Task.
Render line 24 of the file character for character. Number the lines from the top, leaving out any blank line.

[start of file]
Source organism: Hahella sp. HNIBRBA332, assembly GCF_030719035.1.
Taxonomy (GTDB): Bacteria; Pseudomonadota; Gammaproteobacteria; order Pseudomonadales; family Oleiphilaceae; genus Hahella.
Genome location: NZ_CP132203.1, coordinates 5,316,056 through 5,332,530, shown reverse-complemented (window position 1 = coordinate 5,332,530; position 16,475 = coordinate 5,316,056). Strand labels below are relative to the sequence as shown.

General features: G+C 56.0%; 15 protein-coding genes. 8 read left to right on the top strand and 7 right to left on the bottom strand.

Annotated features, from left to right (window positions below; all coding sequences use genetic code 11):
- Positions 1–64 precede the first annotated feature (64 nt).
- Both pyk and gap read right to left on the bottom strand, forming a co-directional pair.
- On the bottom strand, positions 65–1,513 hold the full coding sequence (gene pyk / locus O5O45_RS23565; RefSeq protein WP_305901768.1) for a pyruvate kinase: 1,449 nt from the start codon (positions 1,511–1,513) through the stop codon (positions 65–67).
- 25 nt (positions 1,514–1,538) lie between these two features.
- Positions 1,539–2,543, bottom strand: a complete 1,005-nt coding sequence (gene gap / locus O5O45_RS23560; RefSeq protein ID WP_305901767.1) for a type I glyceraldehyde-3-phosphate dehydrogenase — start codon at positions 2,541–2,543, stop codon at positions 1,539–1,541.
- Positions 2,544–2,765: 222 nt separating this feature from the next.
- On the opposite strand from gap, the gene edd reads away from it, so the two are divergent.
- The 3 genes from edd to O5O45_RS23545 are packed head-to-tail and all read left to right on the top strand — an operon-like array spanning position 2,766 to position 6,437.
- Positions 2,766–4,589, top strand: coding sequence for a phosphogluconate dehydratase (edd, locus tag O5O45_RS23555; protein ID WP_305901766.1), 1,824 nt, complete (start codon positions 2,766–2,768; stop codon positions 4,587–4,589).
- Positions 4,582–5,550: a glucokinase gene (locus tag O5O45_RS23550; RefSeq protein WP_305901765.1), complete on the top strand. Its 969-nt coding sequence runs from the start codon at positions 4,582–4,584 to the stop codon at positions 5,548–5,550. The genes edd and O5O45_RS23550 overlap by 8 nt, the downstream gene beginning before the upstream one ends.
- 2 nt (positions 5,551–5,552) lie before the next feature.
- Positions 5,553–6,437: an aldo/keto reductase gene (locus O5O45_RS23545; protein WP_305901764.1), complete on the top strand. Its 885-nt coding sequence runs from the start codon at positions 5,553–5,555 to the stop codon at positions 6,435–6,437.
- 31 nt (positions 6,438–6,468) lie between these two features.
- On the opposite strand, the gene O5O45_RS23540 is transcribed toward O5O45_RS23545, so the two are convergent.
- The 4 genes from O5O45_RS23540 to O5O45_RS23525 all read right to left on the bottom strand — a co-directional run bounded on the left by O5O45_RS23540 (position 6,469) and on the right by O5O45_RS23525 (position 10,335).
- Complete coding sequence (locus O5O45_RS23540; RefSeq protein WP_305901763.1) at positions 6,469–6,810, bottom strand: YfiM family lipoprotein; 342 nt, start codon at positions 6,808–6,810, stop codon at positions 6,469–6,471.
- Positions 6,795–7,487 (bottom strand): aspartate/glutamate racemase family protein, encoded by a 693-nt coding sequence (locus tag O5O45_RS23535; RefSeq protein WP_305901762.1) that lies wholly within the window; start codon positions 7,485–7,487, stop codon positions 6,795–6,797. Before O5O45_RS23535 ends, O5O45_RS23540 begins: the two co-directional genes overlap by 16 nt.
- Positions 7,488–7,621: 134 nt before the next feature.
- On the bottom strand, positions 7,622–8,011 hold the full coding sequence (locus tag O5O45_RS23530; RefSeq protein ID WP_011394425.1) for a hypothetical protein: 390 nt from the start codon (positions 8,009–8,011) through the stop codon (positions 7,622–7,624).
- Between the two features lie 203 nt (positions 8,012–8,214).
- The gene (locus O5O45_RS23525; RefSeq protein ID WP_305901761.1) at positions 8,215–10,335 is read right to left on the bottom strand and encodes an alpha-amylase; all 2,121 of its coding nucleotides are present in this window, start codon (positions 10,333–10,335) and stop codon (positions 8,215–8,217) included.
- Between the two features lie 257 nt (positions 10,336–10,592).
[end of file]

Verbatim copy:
- On the bottom strand, positions 7,622–8,011 hold the full coding sequence (locus tag O5O45_RS23530; RefSeq protein ID WP_011394425.1) for a hypothetical protein: 390 nt from the start codon (positions 8,009–8,011) through the stop codon (positions 7,622–7,624).